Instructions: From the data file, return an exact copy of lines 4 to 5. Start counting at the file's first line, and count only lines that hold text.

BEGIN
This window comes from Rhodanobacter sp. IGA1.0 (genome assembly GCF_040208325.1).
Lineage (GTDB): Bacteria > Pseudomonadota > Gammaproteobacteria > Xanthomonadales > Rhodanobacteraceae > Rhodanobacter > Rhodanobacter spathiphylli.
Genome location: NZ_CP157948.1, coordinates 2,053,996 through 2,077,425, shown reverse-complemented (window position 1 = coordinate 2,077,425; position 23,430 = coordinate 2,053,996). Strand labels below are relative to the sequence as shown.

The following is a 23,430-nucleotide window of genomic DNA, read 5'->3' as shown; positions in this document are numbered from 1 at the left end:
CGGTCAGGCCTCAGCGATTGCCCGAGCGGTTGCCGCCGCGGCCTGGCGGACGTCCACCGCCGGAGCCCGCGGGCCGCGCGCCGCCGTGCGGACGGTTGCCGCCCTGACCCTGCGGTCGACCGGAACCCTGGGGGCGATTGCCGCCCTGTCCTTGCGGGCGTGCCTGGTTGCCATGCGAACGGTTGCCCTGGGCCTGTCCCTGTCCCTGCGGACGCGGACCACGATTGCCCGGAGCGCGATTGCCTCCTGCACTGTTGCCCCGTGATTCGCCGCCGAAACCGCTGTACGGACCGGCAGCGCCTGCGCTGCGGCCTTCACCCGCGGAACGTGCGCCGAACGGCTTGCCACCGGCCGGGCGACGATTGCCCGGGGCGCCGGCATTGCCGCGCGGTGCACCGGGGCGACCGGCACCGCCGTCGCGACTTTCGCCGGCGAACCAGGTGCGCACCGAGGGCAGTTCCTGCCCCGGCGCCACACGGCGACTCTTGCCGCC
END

The following is a 23,430-nucleotide window of genomic DNA, read 5'->3' as shown; positions in this document are numbered from 1 at the left end:
CGGTCAGGCCTCAGCGATTGCCCGAGCGGTTGCCGCCGCGGCCTGGCGGACGTCCACCGCCGGAGCCCGCGGGCCGCGCGCCGCCGTGCGGACGGTTGCCGCCCTGACCCTGCGGTCGACCGGAACCCTGGGGGCGATTGCCGCCCTGTCCTTGCGGGCGTGCCTGGTTGCCATGCGAACGGTTGCCCTGGGCCTGTCCCTGTCCCTGCGGACGCGGACCACGATTGCCCGGAGCGCGATTGCCTCCTGCACTGTTGCCCCGTGATTCGCCGCCGAAACCGCTGTACGGACCGGCAGCGCCTGCGCTGCGGCCTTCACCCGCGGAACGTGCGCCGAACGGCTTGCCACCGGCCGGGCGACGATTGCCCGGGGCGCCGGCATTGCCGCGCGGTGCACCGGGGCGACCGGCACCGCCGTCGCGACTTTCGCCGGCGAACCAGGTGCGCACCGAGGGCAGTTCCTGCCCCGGCGCCACACGGCGACTCTTGCCGCC